Clarke joins Biden, Harris for signing of historic Juneteenth National Independence Day Act

U.S. President Joe Biden during a news conference at the White House.
REUTERS/Jonathan Ernst

Caribbean American Democratic Congresswoman Yvette D. Clarke and members of a congressional delegation on Thursday joined US President Joe Biden and Vice President, Caribbean American, Kamala Harris for the signing of the historic Juneteenth National Independence Day Act.

On Wednesday, in an overwhelming vote of 415-14, the US House of Representatives passed S. 475, the Juneteenth National Independence Day Act, to commemorate Juneteenth, the national remembrance of the end of chattel slavery in the United States, as a federal holiday.

“I am so proud to join President Biden, Vice President Harris and my colleagues for the singing this historic legislation into law,” Clarke, the daughter of Jamaican immigrants, told Caribbean Life soon after the signing ceremony.

“This year commemorates the 156th anniversary of Juneteenth, when Union troops arrived in Galveston, Texas, declaring the abolition of slavery two years after the Emancipation Proclamation and two months after the end of the Civil War,” added the representative for the 9th Congressional District in Brooklyn. “With their freedom, the original sin of the American experiment came to an end, and a chapter — of optimism and promise — opened.

“Juneteenth’s prolific significance continues to resonate across our global diaspora,” continued Clarke, chair of the Congressional Black Caucus Taskforce on Immigration, a senior member of the House Energy and Commerce Committee, and a senior member of the House Committee on Homeland Security. “Whether you are from the Caribbean or Africa, born in America or abroad, Juneteenth marks when many of our ancestors were liberated from bondage.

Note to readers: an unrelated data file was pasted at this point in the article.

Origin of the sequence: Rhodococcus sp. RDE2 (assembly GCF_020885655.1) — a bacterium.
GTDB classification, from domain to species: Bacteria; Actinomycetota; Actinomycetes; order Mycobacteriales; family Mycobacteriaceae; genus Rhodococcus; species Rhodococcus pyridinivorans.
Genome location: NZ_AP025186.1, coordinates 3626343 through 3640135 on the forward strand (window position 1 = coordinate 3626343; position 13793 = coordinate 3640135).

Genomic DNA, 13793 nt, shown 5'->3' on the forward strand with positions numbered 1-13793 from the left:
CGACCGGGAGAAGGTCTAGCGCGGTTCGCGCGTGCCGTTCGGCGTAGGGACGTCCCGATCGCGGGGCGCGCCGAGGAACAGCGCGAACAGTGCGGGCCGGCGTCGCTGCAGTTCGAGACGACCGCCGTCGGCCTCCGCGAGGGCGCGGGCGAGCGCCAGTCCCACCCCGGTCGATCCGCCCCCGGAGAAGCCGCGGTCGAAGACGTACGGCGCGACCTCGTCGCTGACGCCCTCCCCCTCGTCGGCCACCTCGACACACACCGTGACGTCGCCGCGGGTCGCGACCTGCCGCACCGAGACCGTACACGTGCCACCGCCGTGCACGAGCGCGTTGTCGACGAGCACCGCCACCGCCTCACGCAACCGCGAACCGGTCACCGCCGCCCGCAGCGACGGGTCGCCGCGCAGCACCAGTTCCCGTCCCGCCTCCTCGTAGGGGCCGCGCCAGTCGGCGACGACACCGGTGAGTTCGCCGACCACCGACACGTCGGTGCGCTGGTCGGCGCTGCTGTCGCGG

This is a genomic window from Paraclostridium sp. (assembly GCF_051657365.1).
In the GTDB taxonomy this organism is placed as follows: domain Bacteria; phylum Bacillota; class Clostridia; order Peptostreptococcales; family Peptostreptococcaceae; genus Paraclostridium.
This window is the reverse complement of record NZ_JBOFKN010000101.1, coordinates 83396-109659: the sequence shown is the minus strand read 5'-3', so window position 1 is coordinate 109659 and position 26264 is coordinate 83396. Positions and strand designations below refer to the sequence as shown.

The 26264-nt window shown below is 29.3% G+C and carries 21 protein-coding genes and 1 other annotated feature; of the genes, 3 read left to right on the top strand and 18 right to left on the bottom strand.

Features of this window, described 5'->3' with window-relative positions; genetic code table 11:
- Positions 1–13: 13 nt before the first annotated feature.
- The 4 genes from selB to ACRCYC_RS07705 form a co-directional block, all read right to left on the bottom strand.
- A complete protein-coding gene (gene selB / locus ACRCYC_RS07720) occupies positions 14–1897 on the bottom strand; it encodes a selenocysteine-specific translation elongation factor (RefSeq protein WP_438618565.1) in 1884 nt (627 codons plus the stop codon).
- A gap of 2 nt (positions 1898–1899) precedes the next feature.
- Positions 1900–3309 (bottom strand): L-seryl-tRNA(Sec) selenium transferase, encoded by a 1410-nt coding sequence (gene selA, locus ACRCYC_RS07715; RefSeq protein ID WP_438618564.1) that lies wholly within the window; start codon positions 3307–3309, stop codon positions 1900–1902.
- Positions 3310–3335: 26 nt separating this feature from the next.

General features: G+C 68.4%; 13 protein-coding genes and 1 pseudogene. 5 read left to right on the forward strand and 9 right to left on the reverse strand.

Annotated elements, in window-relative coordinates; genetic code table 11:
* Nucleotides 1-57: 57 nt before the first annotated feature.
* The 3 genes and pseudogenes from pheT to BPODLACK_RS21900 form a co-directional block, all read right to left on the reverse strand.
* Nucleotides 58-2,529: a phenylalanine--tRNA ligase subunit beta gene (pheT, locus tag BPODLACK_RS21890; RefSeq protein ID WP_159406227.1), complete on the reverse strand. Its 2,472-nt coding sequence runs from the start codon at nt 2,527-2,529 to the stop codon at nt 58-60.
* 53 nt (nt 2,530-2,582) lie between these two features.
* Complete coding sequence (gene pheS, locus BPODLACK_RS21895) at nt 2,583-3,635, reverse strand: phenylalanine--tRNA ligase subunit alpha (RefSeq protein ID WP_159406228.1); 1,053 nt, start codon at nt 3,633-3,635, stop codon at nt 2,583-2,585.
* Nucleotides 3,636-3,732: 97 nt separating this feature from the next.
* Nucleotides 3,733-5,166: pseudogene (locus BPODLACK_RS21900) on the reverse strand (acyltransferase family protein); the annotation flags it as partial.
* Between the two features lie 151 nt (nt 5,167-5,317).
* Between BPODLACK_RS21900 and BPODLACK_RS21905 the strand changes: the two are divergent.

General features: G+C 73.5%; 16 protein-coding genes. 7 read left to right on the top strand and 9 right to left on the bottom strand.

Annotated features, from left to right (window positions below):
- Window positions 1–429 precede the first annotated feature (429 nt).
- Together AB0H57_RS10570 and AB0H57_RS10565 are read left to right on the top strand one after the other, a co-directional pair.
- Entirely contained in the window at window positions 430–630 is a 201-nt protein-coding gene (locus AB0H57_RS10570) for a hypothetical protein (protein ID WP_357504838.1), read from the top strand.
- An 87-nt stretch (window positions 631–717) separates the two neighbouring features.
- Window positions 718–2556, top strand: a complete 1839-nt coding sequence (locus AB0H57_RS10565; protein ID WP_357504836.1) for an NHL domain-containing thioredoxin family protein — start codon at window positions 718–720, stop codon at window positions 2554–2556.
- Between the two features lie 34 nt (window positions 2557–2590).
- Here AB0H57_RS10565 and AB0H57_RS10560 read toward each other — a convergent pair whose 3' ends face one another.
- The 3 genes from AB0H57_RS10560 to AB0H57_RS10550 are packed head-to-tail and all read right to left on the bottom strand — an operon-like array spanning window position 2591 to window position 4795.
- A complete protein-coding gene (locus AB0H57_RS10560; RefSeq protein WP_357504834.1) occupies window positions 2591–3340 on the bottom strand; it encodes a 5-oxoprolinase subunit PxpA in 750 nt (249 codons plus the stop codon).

“However, the realization that although free, Black Americans continue to face racial discrimination, inequality, terror and violence is cause for grave concern, and a clarion call to action. Juneteenth is more than a celebration; it is a reminder of the plight of enslaved people,” the congresswoman said. “We must never forget our ancestor’s sacrifices, and we continue the work in their honor.”

Clarke noted that, on Jun. 19, 1865, the United States’ last remaining enslaved persons were informed of their liberation, more than two years following the Emancipation Proclamation.

Over the course of the subsequent 156 years, she said Jun. 19 became known as “Juneteenth”, and has been celebrated and commemorated by untold individuals throughout the world.

By signing national legislation recognizing Jun 19 as “Juneteenth National Independence Day,” Biden created the United States’ 12th federal holiday.

 

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